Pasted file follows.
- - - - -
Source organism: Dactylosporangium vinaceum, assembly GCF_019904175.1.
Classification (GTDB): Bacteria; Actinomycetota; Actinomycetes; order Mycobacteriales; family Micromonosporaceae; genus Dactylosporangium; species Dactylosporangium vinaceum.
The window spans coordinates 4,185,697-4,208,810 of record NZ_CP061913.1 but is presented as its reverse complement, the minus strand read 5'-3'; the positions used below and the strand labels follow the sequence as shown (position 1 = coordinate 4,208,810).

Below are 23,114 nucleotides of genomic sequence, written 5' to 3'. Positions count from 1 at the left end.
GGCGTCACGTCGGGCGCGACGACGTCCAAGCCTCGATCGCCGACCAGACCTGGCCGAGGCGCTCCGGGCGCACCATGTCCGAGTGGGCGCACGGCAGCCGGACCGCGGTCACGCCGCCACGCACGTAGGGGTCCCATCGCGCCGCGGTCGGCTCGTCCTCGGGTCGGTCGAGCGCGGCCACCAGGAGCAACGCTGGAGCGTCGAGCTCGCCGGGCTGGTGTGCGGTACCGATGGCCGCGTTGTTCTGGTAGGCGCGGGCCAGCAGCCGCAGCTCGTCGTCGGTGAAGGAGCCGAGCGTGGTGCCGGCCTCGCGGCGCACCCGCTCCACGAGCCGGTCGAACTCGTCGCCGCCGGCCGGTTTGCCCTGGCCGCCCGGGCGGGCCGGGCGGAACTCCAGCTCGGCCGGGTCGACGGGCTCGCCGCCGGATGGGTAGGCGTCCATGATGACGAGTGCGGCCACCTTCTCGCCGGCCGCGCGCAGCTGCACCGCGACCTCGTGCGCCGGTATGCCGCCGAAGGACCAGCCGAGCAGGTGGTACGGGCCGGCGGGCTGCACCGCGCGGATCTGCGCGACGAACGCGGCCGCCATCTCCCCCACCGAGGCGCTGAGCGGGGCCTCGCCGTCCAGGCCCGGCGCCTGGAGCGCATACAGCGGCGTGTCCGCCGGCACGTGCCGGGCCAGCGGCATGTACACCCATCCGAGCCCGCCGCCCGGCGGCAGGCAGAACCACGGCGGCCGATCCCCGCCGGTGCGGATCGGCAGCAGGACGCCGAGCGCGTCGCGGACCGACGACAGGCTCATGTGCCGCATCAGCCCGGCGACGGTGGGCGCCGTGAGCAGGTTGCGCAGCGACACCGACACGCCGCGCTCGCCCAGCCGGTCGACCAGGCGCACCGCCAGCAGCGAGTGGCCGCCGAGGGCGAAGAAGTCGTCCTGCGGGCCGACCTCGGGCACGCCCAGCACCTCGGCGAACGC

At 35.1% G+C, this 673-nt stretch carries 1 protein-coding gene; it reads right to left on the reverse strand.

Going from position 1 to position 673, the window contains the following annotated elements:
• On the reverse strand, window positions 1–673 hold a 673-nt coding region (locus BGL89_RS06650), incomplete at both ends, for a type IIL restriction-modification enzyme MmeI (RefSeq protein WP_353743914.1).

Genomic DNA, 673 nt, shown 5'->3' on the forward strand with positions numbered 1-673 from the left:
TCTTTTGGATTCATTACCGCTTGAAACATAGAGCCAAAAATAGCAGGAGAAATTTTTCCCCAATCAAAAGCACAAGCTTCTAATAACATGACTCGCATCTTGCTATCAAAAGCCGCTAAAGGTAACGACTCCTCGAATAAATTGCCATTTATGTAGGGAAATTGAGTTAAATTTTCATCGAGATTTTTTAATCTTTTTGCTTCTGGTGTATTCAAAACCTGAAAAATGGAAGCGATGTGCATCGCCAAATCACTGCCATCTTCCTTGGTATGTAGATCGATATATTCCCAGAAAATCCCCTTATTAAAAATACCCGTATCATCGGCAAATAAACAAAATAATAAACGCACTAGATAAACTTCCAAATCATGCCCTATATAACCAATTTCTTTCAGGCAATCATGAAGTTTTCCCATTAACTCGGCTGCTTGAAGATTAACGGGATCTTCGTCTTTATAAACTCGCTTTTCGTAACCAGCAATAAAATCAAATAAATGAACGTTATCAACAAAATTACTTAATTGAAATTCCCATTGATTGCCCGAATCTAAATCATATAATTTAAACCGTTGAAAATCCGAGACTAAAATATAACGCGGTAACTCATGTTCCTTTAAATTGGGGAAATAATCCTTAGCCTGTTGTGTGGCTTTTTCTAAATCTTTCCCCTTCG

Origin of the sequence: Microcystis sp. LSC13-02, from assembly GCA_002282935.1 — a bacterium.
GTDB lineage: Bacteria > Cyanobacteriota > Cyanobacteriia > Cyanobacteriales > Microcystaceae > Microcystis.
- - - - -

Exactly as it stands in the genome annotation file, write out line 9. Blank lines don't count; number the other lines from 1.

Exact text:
Genomic DNA, 673 nt, shown 5'->3' on the forward strand with positions numbered 1-673 from the left: